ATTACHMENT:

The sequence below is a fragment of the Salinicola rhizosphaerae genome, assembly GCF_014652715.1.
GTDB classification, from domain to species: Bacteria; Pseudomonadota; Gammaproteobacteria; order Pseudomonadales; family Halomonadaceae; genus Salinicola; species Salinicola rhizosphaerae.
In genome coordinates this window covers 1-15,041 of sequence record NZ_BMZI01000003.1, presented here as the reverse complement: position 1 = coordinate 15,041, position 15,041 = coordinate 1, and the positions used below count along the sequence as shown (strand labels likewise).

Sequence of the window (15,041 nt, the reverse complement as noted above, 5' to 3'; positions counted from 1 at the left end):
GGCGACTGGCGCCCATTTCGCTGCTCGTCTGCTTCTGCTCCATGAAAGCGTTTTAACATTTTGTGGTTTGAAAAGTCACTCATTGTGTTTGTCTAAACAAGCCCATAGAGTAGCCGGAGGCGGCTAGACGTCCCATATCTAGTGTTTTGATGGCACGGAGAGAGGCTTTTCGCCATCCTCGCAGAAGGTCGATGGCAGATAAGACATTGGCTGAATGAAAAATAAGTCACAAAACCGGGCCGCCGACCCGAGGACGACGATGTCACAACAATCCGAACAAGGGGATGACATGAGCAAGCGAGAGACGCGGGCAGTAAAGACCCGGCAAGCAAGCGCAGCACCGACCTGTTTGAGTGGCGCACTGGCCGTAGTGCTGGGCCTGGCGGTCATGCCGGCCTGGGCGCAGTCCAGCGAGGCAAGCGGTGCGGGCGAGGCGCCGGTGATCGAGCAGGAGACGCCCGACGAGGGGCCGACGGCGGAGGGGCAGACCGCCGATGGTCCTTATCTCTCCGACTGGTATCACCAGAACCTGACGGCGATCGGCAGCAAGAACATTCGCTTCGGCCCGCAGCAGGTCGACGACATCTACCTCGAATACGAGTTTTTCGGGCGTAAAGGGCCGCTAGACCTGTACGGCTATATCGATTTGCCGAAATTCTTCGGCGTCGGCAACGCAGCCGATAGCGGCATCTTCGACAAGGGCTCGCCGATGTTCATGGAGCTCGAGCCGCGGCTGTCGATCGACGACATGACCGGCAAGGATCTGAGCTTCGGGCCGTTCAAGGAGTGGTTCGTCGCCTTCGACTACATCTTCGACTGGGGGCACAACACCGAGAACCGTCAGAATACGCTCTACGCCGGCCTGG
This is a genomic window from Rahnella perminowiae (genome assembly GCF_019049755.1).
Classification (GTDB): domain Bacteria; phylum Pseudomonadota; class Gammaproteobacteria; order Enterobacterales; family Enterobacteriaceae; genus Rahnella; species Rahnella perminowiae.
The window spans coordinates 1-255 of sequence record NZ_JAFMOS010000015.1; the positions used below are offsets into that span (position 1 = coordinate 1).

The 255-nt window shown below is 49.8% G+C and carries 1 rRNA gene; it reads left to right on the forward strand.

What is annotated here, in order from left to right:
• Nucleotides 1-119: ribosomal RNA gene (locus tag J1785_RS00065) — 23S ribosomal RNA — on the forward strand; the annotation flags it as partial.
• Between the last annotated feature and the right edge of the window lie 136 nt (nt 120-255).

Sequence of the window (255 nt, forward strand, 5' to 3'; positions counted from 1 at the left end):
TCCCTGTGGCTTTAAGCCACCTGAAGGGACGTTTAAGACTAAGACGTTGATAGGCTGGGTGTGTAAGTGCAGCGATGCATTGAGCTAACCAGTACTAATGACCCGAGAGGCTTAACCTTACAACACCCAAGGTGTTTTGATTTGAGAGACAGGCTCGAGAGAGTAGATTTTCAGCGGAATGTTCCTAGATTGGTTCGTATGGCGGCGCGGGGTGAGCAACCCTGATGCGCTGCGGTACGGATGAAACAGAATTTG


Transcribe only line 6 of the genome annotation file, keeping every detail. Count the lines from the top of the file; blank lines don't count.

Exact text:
This is a genomic window from Rahnella perminowiae (genome assembly GCF_019049755.1).